Repurposing from print to web

Many organisations create content for print and then repurpose it for the web. While this isn’t ideal, these tips will help ensure that you publish content that’s fit for on-screen reading.

10 tips for web writers

  1. Don’t just publish it because you can
    Only publish the content if it’s useful. It must meet a need and fill a gap in the information already provided on your site.
  2. Convert to topic or task pages
    Long documents might need to be published as a mini website—a set of linked pages. Base each page on a topic or task, not length.
  3. Bring important information to the top
    Help users find the most meaningful or useful content by restructuring the original text. Re-order the sequence of pages or sections in a larger document, or rework the structure of a single page, or both.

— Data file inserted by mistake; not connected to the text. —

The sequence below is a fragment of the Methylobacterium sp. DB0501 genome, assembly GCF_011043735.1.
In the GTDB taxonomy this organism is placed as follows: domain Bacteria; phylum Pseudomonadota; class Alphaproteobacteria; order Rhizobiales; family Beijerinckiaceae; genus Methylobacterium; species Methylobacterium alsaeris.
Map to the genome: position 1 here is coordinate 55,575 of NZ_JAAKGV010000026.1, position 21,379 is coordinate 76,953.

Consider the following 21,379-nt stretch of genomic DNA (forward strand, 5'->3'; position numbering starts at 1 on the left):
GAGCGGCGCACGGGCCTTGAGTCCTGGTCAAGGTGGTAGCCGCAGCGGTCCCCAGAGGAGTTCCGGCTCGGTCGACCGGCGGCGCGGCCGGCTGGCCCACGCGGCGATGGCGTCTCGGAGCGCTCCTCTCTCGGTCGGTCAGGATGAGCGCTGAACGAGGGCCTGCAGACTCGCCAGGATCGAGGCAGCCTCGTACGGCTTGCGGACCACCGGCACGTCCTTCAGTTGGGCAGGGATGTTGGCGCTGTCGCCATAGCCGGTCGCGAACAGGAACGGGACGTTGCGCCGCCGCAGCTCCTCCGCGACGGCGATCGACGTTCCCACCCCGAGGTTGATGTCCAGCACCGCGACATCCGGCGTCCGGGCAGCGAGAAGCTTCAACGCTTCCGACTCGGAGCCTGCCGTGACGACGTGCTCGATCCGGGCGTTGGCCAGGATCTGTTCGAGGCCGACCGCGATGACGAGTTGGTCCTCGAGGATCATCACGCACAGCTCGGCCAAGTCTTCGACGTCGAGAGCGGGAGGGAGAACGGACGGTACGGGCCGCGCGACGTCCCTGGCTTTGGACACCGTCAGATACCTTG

4. Make content more concise
    Review the content. Rewrite to remove unnecessary sections, paragraphs, sentences, phrases or words.
  5. Add headings
    Make sub-topics visible and improve on-screen appearance by adding meaningful headings.
  6. Re-write links
    Often print-based content will show links as URLs. Rewrite them using words that describe the linked content.
  7. Remove references to page numbers
    Search for and remove any references to page numbers within the original document. Add links to topic pages where relevant.
  8. Remove references to your website
    Delete statements such as ‘see our website for more information’, or rewrite them and link to the relevant page. Don’t leave links in the content that just take users back to your home page.
  9. Rework images and add text alternatives
    Resize images so they’re appropriate for the screen. Check colour contrast to ensure lines, labels and data are legible. Add labels or patterns to any images that rely on colour for meaning. Add appropriate blank, short or long text alternatives.
  10. Include a title and meta description
    Each page you create from your document needs a <title> and meta description that uniquely identifies it.